There are days where everything just goes right. Your job is fun, you had some really good lunch and maybe your partner gave you a bouquet – long story short, you walk around with a big smile on your face. Someone might look at you and say “Du strahlst wie ein Honigkuchenpferd.”
Literally translated, that means: “You are smiling/shining like a honey cake horse.” Doesn’t make much sense, does it? Thought so.
So let me explain. The English equivalent is “to smile like a Cheshire cat.” The origins of the German version Honigkuchenpferd come from a literal “honey cake horse”, though: said horse is made from gingerbread, which in German can be called Honigkuchen. That baked good is quite popular around Christmas, just like gingerbread in general.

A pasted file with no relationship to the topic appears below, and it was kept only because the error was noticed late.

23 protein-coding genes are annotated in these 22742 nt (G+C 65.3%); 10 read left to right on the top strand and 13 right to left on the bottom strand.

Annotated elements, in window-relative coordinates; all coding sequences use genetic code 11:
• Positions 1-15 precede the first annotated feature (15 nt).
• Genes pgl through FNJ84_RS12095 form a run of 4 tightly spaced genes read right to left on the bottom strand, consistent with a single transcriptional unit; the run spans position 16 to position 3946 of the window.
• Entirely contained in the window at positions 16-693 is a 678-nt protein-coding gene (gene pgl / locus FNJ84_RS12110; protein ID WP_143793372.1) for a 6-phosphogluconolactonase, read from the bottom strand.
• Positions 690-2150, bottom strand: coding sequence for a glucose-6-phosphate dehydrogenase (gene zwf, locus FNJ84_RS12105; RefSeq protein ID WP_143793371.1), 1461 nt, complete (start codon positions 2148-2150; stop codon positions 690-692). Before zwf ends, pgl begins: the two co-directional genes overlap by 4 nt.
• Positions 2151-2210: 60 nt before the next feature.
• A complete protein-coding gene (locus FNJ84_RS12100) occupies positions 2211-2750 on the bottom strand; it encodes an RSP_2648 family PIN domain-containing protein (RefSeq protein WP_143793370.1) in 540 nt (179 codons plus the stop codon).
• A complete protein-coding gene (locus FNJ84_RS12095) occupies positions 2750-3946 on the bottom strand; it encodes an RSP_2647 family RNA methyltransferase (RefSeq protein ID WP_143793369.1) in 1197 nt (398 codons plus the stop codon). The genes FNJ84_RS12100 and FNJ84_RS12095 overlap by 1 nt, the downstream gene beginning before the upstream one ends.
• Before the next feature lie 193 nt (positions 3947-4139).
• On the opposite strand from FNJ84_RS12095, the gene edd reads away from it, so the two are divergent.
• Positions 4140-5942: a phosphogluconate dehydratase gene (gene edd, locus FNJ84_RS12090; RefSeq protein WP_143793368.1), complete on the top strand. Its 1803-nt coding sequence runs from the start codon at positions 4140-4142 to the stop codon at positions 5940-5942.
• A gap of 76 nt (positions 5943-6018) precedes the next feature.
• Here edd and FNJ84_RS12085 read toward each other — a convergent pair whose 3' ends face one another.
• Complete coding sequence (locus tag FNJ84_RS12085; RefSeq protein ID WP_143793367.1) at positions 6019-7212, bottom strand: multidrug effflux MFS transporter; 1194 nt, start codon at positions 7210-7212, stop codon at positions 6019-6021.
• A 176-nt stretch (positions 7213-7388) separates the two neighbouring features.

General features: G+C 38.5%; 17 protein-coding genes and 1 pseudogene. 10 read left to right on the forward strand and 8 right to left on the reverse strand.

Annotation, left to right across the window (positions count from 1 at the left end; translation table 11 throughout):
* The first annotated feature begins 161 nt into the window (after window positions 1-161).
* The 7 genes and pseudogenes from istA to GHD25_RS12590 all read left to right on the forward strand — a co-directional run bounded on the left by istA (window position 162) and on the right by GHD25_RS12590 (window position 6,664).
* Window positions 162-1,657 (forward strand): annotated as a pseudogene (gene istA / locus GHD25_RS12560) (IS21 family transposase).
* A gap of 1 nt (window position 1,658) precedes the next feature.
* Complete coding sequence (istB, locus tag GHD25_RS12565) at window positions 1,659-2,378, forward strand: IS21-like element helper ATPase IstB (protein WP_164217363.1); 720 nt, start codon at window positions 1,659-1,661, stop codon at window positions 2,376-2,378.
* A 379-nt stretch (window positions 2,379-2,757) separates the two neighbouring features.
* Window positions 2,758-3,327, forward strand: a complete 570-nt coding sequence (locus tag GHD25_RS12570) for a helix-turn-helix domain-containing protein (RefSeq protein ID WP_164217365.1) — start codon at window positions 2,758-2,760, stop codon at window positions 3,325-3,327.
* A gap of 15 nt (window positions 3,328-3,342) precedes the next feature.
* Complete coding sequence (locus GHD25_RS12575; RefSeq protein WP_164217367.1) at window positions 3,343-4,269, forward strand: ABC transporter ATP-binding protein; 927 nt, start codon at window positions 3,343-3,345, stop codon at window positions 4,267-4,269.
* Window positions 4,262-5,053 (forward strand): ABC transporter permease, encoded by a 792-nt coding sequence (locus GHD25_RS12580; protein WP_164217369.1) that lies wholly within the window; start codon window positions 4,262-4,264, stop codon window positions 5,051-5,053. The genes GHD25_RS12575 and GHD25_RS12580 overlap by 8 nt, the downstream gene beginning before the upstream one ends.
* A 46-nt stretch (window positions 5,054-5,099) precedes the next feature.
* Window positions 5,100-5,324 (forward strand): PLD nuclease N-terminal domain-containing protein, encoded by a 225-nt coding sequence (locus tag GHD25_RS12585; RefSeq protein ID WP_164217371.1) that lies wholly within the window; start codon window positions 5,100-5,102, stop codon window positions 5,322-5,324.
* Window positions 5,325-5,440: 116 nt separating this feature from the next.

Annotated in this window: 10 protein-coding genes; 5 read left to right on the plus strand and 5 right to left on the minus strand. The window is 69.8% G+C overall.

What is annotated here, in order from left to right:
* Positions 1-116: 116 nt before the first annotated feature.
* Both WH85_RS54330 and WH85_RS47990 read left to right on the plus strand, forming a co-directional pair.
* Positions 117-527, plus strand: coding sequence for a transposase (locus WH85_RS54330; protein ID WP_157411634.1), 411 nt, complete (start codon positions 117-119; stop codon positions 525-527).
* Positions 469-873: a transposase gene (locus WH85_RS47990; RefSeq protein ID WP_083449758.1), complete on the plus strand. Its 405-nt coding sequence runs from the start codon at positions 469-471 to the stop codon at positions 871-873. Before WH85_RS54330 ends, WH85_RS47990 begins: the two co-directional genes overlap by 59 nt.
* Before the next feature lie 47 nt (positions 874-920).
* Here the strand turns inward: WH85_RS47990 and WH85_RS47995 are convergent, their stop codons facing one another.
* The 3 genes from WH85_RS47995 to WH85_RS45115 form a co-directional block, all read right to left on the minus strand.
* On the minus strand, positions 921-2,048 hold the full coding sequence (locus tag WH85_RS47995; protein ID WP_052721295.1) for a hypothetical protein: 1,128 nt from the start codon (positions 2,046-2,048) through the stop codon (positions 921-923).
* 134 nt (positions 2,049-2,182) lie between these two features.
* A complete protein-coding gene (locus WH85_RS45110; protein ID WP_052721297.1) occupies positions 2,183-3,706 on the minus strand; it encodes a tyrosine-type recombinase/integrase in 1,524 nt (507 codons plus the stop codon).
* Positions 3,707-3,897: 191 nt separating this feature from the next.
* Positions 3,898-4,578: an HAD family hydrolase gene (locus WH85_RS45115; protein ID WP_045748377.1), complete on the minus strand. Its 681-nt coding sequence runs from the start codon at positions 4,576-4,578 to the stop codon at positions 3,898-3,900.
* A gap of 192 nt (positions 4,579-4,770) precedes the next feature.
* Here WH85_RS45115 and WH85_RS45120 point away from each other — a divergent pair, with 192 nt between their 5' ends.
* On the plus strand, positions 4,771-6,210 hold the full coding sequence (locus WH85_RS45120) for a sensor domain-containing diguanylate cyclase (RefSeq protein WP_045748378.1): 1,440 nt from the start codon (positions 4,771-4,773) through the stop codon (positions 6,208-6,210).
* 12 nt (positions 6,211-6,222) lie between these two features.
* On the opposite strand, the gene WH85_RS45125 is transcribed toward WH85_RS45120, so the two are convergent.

Perhaps the person who made this elaborate Honigkuchen display was smiling like a Honigkuchenpferd afterwards. Photo: DPA
There are two possibilities for connecting the Honigkuchenpferd to a smile.
One is that the cake has the form of an animal and therefore a face. But since nobody wants to eat a sad cake animal, the bakers started adding a smile to the horse’s face made from icing.
Another one connects the exclamation “strahlen wie ein Honigkuchenpferd” (“shine like a Cheshire cat”) to the shiny surface on the cake, which it receives from being covered in sugar icing. Strahlen is the German word for a very bright smile.
Ich denke sie ist verliebt, sie strahlt wie ein Honigkuchenpferd.
I think she’s in love; she’s smiling like a Cheshire cat.
Do you have a favourite word you'd like to see us cover? If so, please email our editor Rachel Stern with your suggestion.